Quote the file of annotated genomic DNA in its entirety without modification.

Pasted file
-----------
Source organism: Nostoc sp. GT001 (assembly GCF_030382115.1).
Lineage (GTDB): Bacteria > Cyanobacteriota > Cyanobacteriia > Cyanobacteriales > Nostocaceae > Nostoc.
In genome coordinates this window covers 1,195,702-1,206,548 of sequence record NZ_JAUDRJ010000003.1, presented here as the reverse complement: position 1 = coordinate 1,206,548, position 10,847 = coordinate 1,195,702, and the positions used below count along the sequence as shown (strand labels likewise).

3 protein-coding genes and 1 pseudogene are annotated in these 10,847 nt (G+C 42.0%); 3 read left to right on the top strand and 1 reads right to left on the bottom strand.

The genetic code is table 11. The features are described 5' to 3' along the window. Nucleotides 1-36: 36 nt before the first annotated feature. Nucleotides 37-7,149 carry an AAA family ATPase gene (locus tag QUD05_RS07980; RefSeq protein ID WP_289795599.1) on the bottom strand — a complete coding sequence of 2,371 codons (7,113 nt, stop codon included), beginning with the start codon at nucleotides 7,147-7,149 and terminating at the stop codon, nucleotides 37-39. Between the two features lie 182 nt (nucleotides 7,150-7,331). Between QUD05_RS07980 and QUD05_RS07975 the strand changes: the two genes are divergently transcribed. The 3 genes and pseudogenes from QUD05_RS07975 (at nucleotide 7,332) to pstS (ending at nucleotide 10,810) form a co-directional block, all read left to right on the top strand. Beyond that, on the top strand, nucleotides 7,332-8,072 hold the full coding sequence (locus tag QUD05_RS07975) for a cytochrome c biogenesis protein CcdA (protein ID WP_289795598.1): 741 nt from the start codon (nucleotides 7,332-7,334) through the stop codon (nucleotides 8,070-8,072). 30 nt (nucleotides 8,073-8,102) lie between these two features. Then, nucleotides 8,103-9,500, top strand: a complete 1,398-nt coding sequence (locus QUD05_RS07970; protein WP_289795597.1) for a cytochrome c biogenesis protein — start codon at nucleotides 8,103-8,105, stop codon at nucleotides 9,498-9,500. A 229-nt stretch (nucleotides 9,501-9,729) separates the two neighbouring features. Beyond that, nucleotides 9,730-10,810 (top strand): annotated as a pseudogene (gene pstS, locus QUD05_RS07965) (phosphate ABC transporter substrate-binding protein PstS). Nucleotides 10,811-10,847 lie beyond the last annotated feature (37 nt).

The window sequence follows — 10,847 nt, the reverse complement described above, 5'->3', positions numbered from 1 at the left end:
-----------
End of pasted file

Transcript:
Source organism: Nostoc sp. GT001 (assembly GCF_030382115.1).
Lineage (GTDB): Bacteria > Cyanobacteriota > Cyanobacteriia > Cyanobacteriales > Nostocaceae > Nostoc.
In genome coordinates this window covers 1,195,702-1,206,548 of sequence record NZ_JAUDRJ010000003.1, presented here as the reverse complement: position 1 = coordinate 1,206,548, position 10,847 = coordinate 1,195,702, and the positions used below count along the sequence as shown (strand labels likewise).

3 protein-coding genes and 1 pseudogene are annotated in these 10,847 nt (G+C 42.0%); 3 read left to right on the top strand and 1 reads right to left on the bottom strand.

The genetic code is table 11. The features are described 5' to 3' along the window. Nucleotides 1-36: 36 nt before the first annotated feature. Nucleotides 37-7,149 carry an AAA family ATPase gene (locus tag QUD05_RS07980; RefSeq protein ID WP_289795599.1) on the bottom strand — a complete coding sequence of 2,371 codons (7,113 nt, stop codon included), beginning with the start codon at nucleotides 7,147-7,149 and terminating at the stop codon, nucleotides 37-39. Between the two features lie 182 nt (nucleotides 7,150-7,331). Between QUD05_RS07980 and QUD05_RS07975 the strand changes: the two genes are divergently transcribed. The 3 genes and pseudogenes from QUD05_RS07975 (at nucleotide 7,332) to pstS (ending at nucleotide 10,810) form a co-directional block, all read left to right on the top strand. Beyond that, on the top strand, nucleotides 7,332-8,072 hold the full coding sequence (locus tag QUD05_RS07975) for a cytochrome c biogenesis protein CcdA (protein ID WP_289795598.1): 741 nt from the start codon (nucleotides 7,332-7,334) through the stop codon (nucleotides 8,070-8,072). 30 nt (nucleotides 8,073-8,102) lie between these two features. Then, nucleotides 8,103-9,500, top strand: a complete 1,398-nt coding sequence (locus QUD05_RS07970; protein WP_289795597.1) for a cytochrome c biogenesis protein — start codon at nucleotides 8,103-8,105, stop codon at nucleotides 9,498-9,500. A 229-nt stretch (nucleotides 9,501-9,729) separates the two neighbouring features. Beyond that, nucleotides 9,730-10,810 (top strand): annotated as a pseudogene (gene pstS, locus QUD05_RS07965) (phosphate ABC transporter substrate-binding protein PstS). Nucleotides 10,811-10,847 lie beyond the last annotated feature (37 nt).

The window sequence follows — 10,847 nt, the reverse complement described above, 5'->3', positions numbered from 1 at the left end: